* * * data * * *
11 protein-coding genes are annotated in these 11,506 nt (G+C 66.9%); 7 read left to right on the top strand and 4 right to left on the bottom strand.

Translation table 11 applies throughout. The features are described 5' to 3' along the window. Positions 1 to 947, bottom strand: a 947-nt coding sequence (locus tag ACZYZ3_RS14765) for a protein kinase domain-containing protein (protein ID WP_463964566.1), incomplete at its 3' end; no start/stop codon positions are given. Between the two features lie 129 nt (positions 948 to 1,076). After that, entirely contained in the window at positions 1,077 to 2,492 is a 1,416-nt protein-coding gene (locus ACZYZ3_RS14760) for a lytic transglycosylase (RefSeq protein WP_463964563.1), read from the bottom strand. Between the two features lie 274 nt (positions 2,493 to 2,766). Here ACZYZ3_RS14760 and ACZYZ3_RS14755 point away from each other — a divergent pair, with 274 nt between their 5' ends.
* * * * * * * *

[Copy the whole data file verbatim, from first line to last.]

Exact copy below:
11 protein-coding genes are annotated in these 11,506 nt (G+C 66.9%); 7 read left to right on the top strand and 4 right to left on the bottom strand.

Translation table 11 applies throughout. The features are described 5' to 3' along the window. Positions 1 to 947, bottom strand: a 947-nt coding sequence (locus tag ACZYZ3_RS14765) for a protein kinase domain-containing protein (protein ID WP_463964566.1), incomplete at its 3' end; no start/stop codon positions are given. Between the two features lie 129 nt (positions 948 to 1,076). After that, entirely contained in the window at positions 1,077 to 2,492 is a 1,416-nt protein-coding gene (locus ACZYZ3_RS14760) for a lytic transglycosylase (RefSeq protein WP_463964563.1), read from the bottom strand. Between the two features lie 274 nt (positions 2,493 to 2,766). Here ACZYZ3_RS14760 and ACZYZ3_RS14755 point away from each other — a divergent pair, with 274 nt between their 5' ends.